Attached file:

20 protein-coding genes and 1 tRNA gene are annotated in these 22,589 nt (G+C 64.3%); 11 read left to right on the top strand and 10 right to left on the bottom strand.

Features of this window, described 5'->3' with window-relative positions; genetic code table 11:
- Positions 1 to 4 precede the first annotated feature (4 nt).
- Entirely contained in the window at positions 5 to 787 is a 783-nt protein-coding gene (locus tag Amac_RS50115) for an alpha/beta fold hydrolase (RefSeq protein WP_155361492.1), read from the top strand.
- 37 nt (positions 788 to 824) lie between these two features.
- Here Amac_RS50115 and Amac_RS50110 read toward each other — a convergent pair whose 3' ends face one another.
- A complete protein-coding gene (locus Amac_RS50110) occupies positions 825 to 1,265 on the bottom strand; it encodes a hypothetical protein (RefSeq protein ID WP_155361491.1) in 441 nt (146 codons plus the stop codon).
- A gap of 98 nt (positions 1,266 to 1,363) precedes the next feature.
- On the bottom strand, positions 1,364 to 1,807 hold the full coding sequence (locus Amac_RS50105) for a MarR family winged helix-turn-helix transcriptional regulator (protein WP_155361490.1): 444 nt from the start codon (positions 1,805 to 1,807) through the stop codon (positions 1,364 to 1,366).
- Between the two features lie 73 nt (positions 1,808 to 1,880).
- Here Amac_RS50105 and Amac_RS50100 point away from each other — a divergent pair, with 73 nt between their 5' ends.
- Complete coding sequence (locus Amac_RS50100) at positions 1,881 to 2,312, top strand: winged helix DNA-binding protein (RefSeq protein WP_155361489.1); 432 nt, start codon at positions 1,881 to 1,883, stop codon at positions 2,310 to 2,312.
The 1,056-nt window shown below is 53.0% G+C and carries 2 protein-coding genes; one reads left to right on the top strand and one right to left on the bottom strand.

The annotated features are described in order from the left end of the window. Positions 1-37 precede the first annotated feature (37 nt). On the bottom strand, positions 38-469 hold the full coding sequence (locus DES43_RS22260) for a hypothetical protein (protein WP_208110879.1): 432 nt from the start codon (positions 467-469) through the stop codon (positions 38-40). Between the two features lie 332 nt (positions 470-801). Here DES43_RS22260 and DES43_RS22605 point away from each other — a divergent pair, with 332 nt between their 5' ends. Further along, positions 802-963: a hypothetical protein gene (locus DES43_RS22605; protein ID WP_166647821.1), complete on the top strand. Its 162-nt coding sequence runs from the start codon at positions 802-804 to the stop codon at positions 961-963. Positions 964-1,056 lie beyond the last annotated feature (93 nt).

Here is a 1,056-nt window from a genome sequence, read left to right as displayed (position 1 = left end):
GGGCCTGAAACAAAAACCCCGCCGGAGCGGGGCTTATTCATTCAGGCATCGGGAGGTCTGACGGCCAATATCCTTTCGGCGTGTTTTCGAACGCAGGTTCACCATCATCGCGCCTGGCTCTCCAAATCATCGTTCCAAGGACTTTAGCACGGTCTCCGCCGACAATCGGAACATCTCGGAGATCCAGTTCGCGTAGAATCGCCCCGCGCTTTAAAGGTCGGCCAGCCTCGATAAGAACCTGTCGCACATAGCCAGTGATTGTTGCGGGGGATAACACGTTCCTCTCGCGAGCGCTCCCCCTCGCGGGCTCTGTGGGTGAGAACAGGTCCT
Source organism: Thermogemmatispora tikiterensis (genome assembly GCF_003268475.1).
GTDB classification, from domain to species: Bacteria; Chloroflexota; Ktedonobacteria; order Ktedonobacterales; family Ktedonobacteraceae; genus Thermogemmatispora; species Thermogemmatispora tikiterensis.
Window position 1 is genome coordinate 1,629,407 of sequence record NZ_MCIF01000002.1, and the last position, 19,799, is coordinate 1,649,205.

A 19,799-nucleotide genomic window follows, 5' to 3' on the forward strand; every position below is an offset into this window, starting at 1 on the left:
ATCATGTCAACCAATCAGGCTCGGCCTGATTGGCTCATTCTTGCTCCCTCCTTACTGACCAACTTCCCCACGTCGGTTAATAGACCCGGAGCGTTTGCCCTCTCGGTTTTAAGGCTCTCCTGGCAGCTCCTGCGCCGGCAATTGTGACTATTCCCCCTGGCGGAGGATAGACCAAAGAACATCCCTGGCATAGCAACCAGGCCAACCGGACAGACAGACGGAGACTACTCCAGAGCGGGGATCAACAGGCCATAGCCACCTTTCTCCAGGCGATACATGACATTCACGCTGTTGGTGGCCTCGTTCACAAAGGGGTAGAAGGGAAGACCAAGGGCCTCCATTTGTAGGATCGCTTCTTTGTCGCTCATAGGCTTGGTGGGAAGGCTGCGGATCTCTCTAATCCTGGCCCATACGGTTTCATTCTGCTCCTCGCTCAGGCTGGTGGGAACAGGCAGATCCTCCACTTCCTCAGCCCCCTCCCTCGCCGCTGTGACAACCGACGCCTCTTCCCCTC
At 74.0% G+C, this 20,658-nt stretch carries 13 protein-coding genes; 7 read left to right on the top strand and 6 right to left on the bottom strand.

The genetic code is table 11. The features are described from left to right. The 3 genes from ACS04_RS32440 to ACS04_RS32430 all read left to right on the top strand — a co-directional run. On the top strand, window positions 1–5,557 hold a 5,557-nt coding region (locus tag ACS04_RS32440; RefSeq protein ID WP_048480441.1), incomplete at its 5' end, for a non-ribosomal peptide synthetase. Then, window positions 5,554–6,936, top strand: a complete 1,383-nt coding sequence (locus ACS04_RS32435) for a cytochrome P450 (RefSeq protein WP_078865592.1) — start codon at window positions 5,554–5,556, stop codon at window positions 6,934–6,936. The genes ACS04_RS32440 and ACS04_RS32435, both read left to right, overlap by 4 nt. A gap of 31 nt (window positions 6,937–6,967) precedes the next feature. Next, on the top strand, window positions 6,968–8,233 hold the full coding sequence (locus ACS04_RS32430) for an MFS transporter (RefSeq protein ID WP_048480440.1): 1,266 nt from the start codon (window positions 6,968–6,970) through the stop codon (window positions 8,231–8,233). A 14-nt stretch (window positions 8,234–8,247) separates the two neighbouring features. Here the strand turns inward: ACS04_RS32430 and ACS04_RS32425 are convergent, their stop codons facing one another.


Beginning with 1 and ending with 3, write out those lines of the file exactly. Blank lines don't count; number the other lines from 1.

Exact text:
20 protein-coding genes and 1 tRNA gene are annotated in these 22,589 nt (G+C 64.3%); 11 read left to right on the top strand and 10 right to left on the bottom strand.

Features of this window, described 5'->3' with window-relative positions; genetic code table 11:
- Positions 1 to 4 precede the first annotated feature (4 nt).